TMT Hearing: KAHEA Calls for Recusal of 2 BLNR MembersSeptember 20, 2017, 3:06 PM HST (Updated September 20, 2017, 5:44 PM)
The Hawai‘i State Board of Land and Natural Resources began hearing oral arguments in the Contested Case Hearing for the Conservation District Use Application (CDUA) for the Thirty Meter Telescope at the Mauna Kea Science Reserve on Wednesday, Sept. 20, 2017, beginning at 9 a.m. in the Crown Room of the Grand Naniloa Hotel in Hilo.
During the hearing, Dexter Kaiama, council for KAHEA-The Hawaiian Environmental Alliance, asked the BLNR to reject the CDUA for the TMT project and asked for the recusal of two board members—Sam Gon and Stanley Roehrig.
Attorney Kaiama called for the recusal of Gon based on what he called a “predisposition” due to the Supreme Court ruling in the case of Mauna Kea Anaina Hou vs BLNR.
The Supreme Court sided with Mauna Kea Anaina Hou, ruling the permit invalid and remanding it back for a contested case.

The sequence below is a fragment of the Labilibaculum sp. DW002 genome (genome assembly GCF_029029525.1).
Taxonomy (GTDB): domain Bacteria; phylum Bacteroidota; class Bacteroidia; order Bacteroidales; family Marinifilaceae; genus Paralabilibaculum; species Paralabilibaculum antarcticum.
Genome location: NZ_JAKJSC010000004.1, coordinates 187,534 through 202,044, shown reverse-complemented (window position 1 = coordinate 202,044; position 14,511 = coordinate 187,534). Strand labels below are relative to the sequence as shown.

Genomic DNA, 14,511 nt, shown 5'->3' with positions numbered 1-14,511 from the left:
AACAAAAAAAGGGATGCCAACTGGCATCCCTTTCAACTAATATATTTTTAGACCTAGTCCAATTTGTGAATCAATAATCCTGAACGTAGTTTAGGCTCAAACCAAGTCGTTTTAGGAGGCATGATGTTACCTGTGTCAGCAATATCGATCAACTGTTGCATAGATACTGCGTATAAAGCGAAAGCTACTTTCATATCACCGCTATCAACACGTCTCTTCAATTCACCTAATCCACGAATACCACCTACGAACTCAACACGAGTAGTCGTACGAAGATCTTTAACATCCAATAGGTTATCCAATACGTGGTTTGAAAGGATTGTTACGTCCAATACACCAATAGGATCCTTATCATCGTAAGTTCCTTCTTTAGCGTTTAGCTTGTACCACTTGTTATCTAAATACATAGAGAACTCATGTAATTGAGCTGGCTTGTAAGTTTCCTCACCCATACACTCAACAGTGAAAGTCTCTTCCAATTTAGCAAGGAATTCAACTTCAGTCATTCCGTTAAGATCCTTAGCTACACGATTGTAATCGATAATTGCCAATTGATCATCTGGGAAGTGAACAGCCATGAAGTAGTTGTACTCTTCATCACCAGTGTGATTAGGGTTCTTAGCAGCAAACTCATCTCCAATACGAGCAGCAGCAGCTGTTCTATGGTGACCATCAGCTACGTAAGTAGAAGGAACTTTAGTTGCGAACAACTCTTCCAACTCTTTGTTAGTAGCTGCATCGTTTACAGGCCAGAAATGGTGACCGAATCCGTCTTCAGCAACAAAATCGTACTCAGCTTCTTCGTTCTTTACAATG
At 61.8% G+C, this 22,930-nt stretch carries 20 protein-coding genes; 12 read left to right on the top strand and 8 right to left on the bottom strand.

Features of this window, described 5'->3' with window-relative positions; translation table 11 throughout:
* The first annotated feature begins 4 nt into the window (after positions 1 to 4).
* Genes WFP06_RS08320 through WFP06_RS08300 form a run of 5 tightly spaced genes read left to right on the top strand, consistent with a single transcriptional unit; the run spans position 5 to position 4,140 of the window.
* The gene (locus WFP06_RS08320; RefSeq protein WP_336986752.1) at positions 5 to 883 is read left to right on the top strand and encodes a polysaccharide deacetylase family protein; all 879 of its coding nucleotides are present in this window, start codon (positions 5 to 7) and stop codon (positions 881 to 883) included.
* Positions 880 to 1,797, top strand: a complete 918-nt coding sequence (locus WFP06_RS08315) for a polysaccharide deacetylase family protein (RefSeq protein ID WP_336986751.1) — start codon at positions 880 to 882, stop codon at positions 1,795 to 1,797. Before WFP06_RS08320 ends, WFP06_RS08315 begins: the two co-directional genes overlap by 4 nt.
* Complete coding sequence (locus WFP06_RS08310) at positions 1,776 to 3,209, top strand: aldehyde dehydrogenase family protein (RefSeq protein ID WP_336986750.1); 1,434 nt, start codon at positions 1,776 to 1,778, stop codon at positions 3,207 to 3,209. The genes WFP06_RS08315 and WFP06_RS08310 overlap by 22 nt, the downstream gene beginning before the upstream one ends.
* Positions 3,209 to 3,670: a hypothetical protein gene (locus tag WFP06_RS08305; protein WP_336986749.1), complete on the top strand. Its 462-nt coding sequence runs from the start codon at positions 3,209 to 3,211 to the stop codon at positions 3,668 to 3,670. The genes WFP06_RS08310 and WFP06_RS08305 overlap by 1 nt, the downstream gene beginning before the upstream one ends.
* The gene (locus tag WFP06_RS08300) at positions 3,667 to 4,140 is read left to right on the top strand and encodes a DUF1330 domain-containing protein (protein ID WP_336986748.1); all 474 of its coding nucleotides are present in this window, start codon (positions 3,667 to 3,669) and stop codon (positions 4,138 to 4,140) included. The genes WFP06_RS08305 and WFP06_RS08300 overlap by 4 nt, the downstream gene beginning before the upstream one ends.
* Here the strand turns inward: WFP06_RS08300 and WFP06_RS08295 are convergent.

Attorney Kaiama explained this was initially brought up by a Supreme Court justice and it was a concern for any current board members who voted on the previous CDUA.
“Its problematic for the board going forward unless those members recuse themselves,” he explained.
In addition, KAHEA is asking that Hawai‘i Island BLNR member Roehrig step down due to conflicts of interest.
Attorney Kaiama argued that there are records that show Roehrig and his family has leased hotel-use property to Chad Warfield and the nonprofit Perpetuating Unique Education Opportunities (PUEO).
“What we glen from the record is that Mr. Warfield, who is the president of the nonprofit organization, also leases and resides on part of the property,” explained Attorney Kaiama.
He argued Roehrig saves on property taxes in addition to collecting rent from Warfield and PUEO.
“Not only is there a financial consideration for Mr .Roehrig but there is a potential of conflict of interest,” he said.
Attorney Kaiama argued that KAHEA believes Roehrig should recuse himself from voting on the TMT proceedings.
He urged the board to reject the CDUA and argued that if they didn’t they would be ruling contrary to current law.
Attorney Kaiama addressed concerns over due process errors in the contested case hearing, the rulings of the officer and the board, and filed an oral motion to appeal should the board approve the CDUA for the TMT.
Big Island Now will publish additional information as the story develops.